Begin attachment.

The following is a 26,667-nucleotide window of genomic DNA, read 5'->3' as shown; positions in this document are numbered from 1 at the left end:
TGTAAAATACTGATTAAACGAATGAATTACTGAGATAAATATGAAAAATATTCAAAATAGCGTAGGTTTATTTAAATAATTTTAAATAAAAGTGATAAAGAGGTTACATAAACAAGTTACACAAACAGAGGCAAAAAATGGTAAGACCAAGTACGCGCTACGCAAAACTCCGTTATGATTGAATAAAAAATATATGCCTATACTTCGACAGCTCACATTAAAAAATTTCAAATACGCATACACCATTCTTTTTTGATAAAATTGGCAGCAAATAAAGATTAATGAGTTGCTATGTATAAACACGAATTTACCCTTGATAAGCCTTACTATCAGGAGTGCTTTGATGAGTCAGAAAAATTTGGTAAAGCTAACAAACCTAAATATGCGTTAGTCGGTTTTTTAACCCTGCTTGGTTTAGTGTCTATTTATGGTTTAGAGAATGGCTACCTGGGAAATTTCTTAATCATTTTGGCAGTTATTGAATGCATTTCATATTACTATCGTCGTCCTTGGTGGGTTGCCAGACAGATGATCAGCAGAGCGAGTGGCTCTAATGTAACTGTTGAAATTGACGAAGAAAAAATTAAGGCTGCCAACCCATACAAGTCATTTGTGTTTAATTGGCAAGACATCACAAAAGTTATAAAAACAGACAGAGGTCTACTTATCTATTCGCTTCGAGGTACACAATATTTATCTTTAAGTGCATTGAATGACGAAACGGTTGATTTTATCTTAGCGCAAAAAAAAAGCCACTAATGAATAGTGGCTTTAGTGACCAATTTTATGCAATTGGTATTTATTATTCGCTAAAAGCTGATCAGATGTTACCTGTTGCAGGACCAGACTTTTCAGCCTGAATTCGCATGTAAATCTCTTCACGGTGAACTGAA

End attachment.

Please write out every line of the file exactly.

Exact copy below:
The following is a 26,667-nucleotide window of genomic DNA, read 5'->3' as shown; positions in this document are numbered from 1 at the left end:
TGTAAAATACTGATTAAACGAATGAATTACTGAGATAAATATGAAAAATATTCAAAATAGCGTAGGTTTATTTAAATAATTTTAAATAAAAGTGATAAAGAGGTTACATAAACAAGTTACACAAACAGAGGCAAAAAATGGTAAGACCAAGTACGCGCTACGCAAAACTCCGTTATGATTGAATAAAAAATATATGCCTATACTTCGACAGCTCACATTAAAAAATTTCAAATACGCATACACCATTCTTTTTTGATAAAATTGGCAGCAAATAAAGATTAATGAGTTGCTATGTATAAACACGAATTTACCCTTGATAAGCCTTACTATCAGGAGTGCTTTGATGAGTCAGAAAAATTTGGTAAAGCTAACAAACCTAAATATGCGTTAGTCGGTTTTTTAACCCTGCTTGGTTTAGTGTCTATTTATGGTTTAGAGAATGGCTACCTGGGAAATTTCTTAATCATTTTGGCAGTTATTGAATGCATTTCATATTACTATCGTCGTCCTTGGTGGGTTGCCAGACAGATGATCAGCAGAGCGAGTGGCTCTAATGTAACTGTTGAAATTGACGAAGAAAAAATTAAGGCTGCCAACCCATACAAGTCATTTGTGTTTAATTGGCAAGACATCACAAAAGTTATAAAAACAGACAGAGGTCTACTTATCTATTCGCTTCGAGGTACACAATATTTATCTTTAAGTGCATTGAATGACGAAACGGTTGATTTTATCTTAGCGCAAAAAAAAAGCCACTAATGAATAGTGGCTTTAGTGACCAATTTTATGCAATTGGTATTTATTATTCGCTAAAAGCTGATCAGATGTTACCTGTTGCAGGACCAGACTTTTCAGCCTGAATTCGCATGTAAATCTCTTCACGGTGAACTGAA